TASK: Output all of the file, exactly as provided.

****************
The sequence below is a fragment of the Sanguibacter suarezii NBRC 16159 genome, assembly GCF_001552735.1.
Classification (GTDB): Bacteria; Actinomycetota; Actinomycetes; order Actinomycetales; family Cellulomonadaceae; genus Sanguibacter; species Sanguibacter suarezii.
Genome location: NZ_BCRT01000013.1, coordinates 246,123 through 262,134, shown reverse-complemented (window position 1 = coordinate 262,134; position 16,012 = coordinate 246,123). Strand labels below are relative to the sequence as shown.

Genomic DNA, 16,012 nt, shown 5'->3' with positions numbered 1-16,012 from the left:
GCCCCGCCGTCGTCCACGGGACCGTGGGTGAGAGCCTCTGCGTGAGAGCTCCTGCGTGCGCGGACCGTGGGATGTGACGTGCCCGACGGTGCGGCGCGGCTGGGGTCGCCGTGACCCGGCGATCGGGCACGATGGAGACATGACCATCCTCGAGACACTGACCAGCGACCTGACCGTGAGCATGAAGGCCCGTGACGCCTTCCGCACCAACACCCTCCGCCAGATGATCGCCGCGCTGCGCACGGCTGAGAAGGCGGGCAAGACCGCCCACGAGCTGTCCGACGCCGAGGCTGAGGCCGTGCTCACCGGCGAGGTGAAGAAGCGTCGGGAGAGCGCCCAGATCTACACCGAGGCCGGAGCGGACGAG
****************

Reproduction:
The sequence below is a fragment of the Sanguibacter suarezii NBRC 16159 genome, assembly GCF_001552735.1.
Classification (GTDB): Bacteria; Actinomycetota; Actinomycetes; order Actinomycetales; family Cellulomonadaceae; genus Sanguibacter; species Sanguibacter suarezii.
Genome location: NZ_BCRT01000013.1, coordinates 246,123 through 262,134, shown reverse-complemented (window position 1 = coordinate 262,134; position 16,012 = coordinate 246,123). Strand labels below are relative to the sequence as shown.

Genomic DNA, 16,012 nt, shown 5'->3' with positions numbered 1-16,012 from the left:
GCCCCGCCGTCGTCCACGGGACCGTGGGTGAGAGCCTCTGCGTGAGAGCTCCTGCGTGCGCGGACCGTGGGATGTGACGTGCCCGACGGTGCGGCGCGGCTGGGGTCGCCGTGACCCGGCGATCGGGCACGATGGAGACATGACCATCCTCGAGACACTGACCAGCGACCTGACCGTGAGCATGAAGGCCCGTGACGCCTTCCGCACCAACACCCTCCGCCAGATGATCGCCGCGCTGCGCACGGCTGAGAAGGCGGGCAAGACCGCCCACGAGCTGTCCGACGCCGAGGCTGAGGCCGTGCTCACCGGCGAGGTGAAGAAGCGTCGGGAGAGCGCCCAGATCTACACCGAGGCCGGAGCGGACGAG